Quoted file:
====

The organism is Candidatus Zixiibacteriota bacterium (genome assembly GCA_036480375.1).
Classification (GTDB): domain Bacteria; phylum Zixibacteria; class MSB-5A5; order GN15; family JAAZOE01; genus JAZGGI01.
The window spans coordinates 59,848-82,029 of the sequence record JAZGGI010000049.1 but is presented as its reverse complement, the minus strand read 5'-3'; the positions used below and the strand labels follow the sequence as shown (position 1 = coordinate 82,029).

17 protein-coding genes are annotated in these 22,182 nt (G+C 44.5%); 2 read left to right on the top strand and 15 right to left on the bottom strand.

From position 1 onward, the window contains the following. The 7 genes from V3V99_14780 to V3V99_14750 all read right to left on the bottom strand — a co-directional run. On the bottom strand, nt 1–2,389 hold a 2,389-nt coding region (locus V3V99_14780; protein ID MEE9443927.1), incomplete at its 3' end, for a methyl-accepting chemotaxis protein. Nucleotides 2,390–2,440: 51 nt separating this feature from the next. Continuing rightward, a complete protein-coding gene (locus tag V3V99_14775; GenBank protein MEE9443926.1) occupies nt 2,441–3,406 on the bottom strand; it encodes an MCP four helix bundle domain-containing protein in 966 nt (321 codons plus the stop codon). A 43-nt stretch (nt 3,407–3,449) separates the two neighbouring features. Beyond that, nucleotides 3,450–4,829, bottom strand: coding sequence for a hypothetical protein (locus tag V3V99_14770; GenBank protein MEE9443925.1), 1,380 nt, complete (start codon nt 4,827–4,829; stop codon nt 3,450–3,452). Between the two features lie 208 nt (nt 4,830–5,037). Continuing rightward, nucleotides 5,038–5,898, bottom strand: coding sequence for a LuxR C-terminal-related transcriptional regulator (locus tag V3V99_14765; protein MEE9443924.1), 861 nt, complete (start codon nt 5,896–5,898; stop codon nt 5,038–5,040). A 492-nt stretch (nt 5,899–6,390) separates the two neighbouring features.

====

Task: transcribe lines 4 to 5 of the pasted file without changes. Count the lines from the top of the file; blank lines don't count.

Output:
17 protein-coding genes are annotated in these 22,182 nt (G+C 44.5%); 2 read left to right on the top strand and 15 right to left on the bottom strand.

From position 1 onward, the window contains the following. The 7 genes from V3V99_14780 to V3V99_14750 all read right to left on the bottom strand — a co-directional run. On the bottom strand, nt 1–2,389 hold a 2,389-nt coding region (locus V3V99_14780; protein ID MEE9443927.1), incomplete at its 3' end, for a methyl-accepting chemotaxis protein. Nucleotides 2,390–2,440: 51 nt separating this feature from the next. Continuing rightward, a complete protein-coding gene (locus tag V3V99_14775; GenBank protein MEE9443926.1) occupies nt 2,441–3,406 on the bottom strand; it encodes an MCP four helix bundle domain-containing protein in 966 nt (321 codons plus the stop codon). A 43-nt stretch (nt 3,407–3,449) separates the two neighbouring features. Beyond that, nucleotides 3,450–4,829, bottom strand: coding sequence for a hypothetical protein (locus tag V3V99_14770; GenBank protein MEE9443925.1), 1,380 nt, complete (start codon nt 4,827–4,829; stop codon nt 3,450–3,452). Between the two features lie 208 nt (nt 4,830–5,037). Continuing rightward, nucleotides 5,038–5,898, bottom strand: coding sequence for a LuxR C-terminal-related transcriptional regulator (locus tag V3V99_14765; protein MEE9443924.1), 861 nt, complete (start codon nt 5,896–5,898; stop codon nt 5,038–5,040). A 492-nt stretch (nt 5,899–6,390) separates the two neighbouring features.